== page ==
"Some of these songs were intended for a double album set that ultimately became the single disk Nazz Nazz. Other songs & outtakes have since been released elsewhere, although the great official live Nazz album remains hidden. Still, there are treasures on this album, like "Only One Winner" & "How Can You Call That Beautiful." Their loose, snotty cover of "Kicks" has a punk edge. Nazz fans mourn the band not least of all because they were a band, Todd's control not withstanding. & Todd, without a band like this, stumbled through a solo career that never got over big time (despite the loud noises made by his devotees) & wavered between genius & genuine atrocity. A must own!Bob Rixon, WFMU-FM"
Nazz III With A Twist
John Peterson | Marinette, WI USA | 03/26/2001
(3 out of 5 stars)
"I pretty much agree with Bob Rixon on his recommendations and I would like to throw in Carson's "Christopher Colombus" and Todd's "Magic Me" into the mix. But this album relies too much on softer material (perhaps because the best bunch of the songs went to Nazz Nazz). However, there are differences between the vinyl version of Nazz III and this CD. On "Only One Winner" this CD has Todd & Stewkey sharing lead vocals where the vinyl has only Stewkey's lead vocals. "Magic Me" is remixed and sounds fuller than the vinyl version with the drums dominating the right and center channel. Finally, "Christopher Colombus" is also remixed where Thom Mooney's drums dominate the right and center channel with the band virtually being drowned out by the drums. Nevertheless, this is still a worthy CD to have."
This Was Todd's Window
Stormy Hunter | Encinitas, California USA | 05/28/2009
(5 out of 5 stars)
"Firstly, I must say that I disagree with the generally held notion that this album is somehow inferior to the first two Nazz albums. True, the band had broken up by the time it was released, and there were no "hits", but there is still some great musicianship and excellent songwriting here. I am going to restrict my comments to one song, namely "You Are My Window". This is the last song on the last offical Nazz album, but the first (and only) Nazz song composed, played, and sung entirely by Todd. Despite the presence of probably the most out-of-tune piano ever to appear on a commercial pop record, this song is pure transcendence. It is a ballad, full of Todd's signature chords, and his voice has that youthful, yearning quality that he ditched somewhere after "Wizard". The lyrics are sheer poetry. Todd once told an audience "No matter how it sounds, remember it's sincere" (Chicago 11-17-73). The beauty and the sincerity in this one song is breathtaking, and it foreshadows later Todd ballads like "Be Nice To Me" and even the much later "Pretending To Care". This is the sound of a genius about to take flight."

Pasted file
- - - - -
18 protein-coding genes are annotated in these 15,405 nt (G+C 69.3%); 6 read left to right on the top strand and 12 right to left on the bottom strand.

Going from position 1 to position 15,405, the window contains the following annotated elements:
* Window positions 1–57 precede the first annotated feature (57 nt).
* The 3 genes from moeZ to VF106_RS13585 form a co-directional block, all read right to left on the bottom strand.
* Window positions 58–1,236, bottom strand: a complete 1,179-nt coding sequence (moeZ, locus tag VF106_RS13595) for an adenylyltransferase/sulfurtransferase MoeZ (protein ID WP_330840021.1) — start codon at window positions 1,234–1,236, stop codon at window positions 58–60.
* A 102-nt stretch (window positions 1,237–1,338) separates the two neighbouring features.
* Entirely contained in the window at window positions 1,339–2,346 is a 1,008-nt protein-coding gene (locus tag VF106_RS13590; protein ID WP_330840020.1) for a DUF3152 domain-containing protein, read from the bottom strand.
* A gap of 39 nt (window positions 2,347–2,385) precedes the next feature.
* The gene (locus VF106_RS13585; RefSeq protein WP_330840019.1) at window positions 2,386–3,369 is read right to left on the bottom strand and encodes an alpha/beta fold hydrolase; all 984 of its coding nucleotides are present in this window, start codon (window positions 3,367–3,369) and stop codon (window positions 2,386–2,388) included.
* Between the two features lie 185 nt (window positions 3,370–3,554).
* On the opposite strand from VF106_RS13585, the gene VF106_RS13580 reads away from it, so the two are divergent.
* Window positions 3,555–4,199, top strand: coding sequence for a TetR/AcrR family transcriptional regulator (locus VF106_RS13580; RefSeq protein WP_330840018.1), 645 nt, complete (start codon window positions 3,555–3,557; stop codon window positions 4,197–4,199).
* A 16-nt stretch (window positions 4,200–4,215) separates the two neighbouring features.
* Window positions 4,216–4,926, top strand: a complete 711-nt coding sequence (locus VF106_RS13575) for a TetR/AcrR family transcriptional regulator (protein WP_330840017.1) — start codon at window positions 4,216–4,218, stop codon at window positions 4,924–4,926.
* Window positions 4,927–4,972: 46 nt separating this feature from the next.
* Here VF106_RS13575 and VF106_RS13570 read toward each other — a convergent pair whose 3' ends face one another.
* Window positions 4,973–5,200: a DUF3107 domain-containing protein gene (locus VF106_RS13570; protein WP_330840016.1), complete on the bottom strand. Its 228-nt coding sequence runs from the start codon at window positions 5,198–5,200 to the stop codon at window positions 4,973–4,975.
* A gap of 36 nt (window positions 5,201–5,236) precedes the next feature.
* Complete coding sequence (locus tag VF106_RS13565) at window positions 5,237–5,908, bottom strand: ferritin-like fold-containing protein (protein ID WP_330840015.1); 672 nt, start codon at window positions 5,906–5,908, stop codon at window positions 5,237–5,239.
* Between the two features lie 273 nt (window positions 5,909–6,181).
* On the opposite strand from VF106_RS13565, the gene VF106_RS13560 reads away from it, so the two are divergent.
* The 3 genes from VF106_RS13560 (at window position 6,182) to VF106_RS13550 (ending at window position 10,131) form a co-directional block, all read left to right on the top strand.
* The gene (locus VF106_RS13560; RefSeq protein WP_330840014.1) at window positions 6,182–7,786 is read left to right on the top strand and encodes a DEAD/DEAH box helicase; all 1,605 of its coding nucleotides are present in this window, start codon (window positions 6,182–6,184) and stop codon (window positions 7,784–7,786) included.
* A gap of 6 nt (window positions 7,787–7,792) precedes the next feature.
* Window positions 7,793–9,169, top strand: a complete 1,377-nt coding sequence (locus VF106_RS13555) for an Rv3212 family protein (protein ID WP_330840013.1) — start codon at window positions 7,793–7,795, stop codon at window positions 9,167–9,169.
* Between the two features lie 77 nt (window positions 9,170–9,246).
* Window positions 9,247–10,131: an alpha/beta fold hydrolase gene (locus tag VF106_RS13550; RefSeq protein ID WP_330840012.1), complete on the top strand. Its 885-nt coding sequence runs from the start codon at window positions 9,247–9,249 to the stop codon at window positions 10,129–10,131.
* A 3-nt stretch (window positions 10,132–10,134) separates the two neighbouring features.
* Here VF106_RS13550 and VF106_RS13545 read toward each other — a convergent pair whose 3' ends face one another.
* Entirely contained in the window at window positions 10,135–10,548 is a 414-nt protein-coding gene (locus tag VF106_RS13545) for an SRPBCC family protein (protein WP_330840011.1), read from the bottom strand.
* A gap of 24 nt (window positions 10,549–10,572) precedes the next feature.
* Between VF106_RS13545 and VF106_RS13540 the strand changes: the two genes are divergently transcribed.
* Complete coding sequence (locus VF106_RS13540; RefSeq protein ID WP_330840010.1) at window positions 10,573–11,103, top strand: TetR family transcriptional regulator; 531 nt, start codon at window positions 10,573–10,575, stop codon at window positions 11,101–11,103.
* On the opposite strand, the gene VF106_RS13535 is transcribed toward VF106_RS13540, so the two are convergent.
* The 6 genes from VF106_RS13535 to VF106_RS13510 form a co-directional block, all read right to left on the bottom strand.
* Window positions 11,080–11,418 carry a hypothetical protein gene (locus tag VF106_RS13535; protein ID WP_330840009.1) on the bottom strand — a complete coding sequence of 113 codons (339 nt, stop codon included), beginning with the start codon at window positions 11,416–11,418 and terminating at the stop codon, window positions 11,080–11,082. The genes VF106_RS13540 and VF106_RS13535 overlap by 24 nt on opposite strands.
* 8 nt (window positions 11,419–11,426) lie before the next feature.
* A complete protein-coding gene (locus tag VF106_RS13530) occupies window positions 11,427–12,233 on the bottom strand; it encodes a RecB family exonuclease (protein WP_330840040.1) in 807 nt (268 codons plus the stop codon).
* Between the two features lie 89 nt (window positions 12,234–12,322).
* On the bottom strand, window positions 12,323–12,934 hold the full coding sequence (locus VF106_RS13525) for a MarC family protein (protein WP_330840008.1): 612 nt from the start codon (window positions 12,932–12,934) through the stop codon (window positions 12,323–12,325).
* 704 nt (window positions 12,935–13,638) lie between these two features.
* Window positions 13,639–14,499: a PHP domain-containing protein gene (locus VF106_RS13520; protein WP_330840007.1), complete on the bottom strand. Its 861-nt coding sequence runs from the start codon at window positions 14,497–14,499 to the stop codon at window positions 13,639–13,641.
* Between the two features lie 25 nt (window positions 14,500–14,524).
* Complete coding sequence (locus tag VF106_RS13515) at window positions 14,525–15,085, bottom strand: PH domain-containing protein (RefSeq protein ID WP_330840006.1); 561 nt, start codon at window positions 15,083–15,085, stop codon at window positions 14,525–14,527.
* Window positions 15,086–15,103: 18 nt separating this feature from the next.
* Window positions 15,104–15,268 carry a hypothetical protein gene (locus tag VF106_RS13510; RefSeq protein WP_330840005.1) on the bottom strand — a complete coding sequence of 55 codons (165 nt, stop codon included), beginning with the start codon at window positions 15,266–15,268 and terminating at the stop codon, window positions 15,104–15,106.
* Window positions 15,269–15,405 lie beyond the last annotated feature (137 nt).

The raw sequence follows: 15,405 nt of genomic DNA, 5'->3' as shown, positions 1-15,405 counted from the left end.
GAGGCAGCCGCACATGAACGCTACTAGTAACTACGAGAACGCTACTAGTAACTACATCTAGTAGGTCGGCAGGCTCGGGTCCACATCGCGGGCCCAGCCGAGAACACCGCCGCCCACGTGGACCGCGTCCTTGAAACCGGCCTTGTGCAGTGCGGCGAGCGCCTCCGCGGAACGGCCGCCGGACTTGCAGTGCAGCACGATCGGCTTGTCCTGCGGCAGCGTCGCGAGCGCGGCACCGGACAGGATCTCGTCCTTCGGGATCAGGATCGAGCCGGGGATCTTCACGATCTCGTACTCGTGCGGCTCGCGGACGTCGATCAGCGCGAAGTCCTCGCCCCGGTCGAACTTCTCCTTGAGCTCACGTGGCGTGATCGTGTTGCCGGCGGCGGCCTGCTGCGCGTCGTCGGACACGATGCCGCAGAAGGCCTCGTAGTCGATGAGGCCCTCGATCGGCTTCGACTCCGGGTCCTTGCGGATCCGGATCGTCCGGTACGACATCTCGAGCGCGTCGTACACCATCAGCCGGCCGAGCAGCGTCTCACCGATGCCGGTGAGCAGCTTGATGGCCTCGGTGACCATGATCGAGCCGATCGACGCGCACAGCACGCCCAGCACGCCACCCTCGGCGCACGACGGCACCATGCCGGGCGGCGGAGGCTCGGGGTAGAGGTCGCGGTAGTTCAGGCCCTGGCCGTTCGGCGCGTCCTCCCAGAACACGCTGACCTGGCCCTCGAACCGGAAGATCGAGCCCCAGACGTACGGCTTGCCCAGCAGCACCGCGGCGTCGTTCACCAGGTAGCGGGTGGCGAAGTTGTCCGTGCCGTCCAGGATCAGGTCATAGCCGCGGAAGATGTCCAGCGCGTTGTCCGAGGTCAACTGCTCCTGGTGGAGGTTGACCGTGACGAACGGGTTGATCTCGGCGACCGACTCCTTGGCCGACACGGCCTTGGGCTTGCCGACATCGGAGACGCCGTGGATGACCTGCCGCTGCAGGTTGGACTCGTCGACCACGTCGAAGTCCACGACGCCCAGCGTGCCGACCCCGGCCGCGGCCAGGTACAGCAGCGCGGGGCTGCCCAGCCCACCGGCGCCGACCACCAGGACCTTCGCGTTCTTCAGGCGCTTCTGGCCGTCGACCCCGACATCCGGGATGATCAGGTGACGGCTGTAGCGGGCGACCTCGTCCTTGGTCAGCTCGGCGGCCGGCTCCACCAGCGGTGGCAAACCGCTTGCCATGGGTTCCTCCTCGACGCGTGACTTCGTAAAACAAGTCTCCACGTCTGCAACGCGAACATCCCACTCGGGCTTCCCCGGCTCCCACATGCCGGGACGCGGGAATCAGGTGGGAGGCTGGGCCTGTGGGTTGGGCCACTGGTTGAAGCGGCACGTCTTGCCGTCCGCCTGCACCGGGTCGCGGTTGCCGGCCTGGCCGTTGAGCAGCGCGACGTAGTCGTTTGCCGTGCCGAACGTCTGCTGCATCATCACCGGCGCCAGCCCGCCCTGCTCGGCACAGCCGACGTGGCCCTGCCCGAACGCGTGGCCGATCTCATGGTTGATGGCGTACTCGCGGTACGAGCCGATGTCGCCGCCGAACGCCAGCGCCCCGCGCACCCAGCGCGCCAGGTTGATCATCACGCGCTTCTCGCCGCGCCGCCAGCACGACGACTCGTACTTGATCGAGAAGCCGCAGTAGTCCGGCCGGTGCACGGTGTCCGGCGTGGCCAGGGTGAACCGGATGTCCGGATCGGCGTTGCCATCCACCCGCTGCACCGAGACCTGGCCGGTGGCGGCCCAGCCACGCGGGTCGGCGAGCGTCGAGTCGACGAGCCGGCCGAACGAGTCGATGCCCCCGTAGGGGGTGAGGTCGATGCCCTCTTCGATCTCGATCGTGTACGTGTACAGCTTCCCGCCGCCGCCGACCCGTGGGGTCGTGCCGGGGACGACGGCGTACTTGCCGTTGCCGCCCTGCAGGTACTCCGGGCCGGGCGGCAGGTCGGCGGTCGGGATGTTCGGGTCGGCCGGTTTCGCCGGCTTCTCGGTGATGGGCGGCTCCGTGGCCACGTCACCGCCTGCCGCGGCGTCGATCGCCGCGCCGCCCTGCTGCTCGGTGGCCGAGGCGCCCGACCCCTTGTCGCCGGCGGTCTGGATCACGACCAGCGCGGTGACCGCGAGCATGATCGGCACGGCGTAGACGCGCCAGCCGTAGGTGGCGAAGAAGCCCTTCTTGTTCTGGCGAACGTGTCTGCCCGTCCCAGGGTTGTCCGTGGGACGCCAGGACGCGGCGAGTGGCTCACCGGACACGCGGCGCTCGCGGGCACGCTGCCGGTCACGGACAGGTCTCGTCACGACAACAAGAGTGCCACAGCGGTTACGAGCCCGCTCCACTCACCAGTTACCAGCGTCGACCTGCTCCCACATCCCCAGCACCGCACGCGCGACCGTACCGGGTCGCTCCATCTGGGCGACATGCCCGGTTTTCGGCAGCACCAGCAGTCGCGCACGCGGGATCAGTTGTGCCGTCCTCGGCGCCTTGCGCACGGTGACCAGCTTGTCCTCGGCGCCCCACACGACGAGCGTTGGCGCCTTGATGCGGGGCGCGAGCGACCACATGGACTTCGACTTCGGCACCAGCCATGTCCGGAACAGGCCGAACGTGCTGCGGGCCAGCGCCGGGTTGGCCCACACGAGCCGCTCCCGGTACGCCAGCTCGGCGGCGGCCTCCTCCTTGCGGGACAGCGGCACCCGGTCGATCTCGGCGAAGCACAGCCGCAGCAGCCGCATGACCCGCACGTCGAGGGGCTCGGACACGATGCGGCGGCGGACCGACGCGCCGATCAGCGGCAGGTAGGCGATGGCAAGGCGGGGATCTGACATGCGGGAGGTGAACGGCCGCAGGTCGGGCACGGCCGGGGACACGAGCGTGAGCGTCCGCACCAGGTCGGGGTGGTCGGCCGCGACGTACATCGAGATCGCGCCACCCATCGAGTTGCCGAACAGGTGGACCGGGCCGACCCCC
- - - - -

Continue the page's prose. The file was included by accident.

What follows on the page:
Christopher A. Radano | Parkesburg, PA | 06/17/2006
(4 out of 5 stars)
"I have not listened to this in years. Looking, and listening, to the song list here at Amazon, this is a good collection. When you put up all 3 Nazz albums, this is the weak link. You will still need, and enjoy, this album. Some very intelligent, and catchy tunes. This collection is just that, a collection (as opposed to a comprehensive musical album). After reading the other review, it makes sense that this is an incomplete double album. Also missing is a sing-a-long type folky ditty, "You Can't Get to Heaven on the Frankford El". This refers to an elevated railway travelling through this North Philadelphia neighborhood. The song used to get some airplay as a "lost classic" on some of the radio stations around here. Like to see that one re-released somehow."